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Constant current platinum plating -- why does voltage vary?

Q. We have a Platinum Plating line at our shop. I have read, and think I understand that plating at a too high current/voltage can cause loss of plating efficiency and low yield.

We have current regulating Rectifiers, so the current is always maintained the same by adjusting voltage. What I have noticed is that some runs are using a higher voltage than usual to maintain the current that is set. I have attributed this to corrosion/oxide build up on our fixtures hanging on the cathode bar.

My question is would a higher voltage but still maintaining the same current still cause this same issue? Electrolysis of water inhibiting the plating reaction?

Thanks!

Garrett D.
Engineer - Greer, South Carolina
July 3, 2024


A. Hi Garrett.

To avoid my confusing other readers, I should start by noting that voltage and current are locked together by Ohms Law, A = V/R, so you can only control one, and the other will go where it goes depending upon R.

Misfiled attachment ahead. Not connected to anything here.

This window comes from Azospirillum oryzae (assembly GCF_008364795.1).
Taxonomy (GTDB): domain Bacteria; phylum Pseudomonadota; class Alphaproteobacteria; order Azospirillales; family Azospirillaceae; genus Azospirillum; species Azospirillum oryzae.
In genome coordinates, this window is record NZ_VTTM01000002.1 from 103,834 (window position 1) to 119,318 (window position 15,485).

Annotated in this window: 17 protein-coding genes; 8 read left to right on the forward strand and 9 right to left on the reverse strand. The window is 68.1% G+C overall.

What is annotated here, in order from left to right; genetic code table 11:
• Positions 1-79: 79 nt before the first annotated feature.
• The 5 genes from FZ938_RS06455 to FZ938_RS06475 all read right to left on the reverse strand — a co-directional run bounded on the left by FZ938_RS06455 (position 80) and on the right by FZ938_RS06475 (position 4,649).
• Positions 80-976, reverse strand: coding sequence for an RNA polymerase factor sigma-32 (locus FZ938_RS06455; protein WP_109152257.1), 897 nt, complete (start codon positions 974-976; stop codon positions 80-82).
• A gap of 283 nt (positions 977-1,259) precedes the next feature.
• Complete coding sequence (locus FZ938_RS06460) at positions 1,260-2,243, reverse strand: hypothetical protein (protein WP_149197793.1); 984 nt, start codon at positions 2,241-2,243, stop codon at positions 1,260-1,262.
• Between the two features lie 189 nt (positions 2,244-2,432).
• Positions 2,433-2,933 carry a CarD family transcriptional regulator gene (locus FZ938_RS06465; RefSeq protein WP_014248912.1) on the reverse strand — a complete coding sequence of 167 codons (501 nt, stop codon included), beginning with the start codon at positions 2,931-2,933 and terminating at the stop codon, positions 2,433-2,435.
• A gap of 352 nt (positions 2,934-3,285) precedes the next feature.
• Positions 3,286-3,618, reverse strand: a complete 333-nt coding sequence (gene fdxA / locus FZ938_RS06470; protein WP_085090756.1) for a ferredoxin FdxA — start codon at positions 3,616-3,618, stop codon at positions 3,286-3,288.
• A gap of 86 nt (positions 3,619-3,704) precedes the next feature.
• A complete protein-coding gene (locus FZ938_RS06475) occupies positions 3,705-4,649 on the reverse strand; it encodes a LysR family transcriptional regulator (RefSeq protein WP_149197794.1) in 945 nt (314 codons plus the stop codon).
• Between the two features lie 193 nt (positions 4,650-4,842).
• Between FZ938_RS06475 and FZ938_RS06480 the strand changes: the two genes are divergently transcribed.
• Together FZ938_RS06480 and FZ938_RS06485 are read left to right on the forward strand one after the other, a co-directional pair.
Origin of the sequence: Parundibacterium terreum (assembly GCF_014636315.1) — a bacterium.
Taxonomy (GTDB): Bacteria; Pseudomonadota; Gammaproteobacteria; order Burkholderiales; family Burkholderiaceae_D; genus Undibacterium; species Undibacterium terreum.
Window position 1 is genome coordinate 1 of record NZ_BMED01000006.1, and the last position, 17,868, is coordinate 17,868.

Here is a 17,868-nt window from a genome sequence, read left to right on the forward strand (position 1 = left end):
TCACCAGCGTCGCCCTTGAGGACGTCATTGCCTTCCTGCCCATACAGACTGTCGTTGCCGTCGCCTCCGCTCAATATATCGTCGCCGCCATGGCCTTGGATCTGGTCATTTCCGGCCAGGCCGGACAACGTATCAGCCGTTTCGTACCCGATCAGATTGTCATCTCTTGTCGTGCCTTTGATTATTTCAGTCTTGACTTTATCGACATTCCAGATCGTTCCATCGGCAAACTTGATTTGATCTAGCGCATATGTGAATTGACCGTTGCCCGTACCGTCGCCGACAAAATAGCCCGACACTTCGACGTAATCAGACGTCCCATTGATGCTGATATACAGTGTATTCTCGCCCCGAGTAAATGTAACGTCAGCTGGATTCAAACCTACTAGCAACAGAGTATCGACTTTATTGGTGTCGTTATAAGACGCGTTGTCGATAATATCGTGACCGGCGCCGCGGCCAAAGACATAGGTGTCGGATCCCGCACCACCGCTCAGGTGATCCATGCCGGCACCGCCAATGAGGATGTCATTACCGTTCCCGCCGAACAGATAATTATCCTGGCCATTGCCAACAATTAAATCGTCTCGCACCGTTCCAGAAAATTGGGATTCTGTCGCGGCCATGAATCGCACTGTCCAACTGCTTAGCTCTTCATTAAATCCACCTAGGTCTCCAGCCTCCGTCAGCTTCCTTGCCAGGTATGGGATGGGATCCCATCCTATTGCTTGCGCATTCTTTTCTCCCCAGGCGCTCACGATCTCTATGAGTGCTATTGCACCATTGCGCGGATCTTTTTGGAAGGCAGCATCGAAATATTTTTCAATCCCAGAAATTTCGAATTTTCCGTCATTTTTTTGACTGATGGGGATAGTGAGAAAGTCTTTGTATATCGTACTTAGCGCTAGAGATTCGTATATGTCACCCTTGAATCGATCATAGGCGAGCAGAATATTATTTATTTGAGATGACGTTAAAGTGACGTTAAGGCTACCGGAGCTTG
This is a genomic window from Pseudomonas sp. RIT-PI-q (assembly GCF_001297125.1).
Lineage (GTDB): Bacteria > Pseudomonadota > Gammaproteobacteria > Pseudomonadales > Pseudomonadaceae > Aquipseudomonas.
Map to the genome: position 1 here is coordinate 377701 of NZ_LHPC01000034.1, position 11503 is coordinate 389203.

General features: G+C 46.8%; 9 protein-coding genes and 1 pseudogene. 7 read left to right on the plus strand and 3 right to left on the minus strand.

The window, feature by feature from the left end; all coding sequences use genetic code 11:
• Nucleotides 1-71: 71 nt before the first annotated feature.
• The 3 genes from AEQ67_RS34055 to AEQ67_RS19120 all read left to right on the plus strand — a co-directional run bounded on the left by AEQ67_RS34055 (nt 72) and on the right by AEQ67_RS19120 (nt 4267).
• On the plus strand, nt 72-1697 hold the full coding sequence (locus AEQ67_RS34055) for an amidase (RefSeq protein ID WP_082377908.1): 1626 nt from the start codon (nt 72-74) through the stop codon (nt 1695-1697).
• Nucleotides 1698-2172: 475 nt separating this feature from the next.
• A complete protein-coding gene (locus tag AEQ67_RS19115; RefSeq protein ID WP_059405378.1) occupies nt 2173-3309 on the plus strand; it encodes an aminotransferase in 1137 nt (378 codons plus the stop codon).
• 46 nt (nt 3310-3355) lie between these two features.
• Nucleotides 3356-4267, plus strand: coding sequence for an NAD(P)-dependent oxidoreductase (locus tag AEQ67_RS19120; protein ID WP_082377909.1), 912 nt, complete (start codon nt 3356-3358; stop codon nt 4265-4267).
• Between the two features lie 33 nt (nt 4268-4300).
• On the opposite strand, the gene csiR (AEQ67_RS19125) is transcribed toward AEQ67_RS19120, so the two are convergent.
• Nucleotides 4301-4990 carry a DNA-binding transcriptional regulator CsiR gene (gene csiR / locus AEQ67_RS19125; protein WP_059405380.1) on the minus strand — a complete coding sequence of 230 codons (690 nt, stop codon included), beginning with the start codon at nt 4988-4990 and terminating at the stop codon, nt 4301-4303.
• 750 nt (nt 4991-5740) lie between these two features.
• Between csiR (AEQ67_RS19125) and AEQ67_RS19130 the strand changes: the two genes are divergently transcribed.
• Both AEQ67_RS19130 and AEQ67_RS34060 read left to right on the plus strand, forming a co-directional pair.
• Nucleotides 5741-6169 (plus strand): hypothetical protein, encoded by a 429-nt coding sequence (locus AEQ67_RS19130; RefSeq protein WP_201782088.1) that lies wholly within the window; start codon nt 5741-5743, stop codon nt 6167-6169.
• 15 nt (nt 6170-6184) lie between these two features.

Yes, a poor connection increases resistance, thereby increasing voltage if you are holding current constant. But what might possibly also be happening is the load size is smaller, meaning the resistance is greater (because the current is passing through a smaller area of solution), meaning more voltage is necessary to maintain your constant current value. And that can cause the current density on that smaller load to be too high, causing excessive electrolysis of the water as well as "burning" of the plating.
Luck & Regards,

pic of Ted Mooney
Ted Mooney, P.E. RET
Striving to live Aloha
finishing.com - Pine Beach, New Jersey




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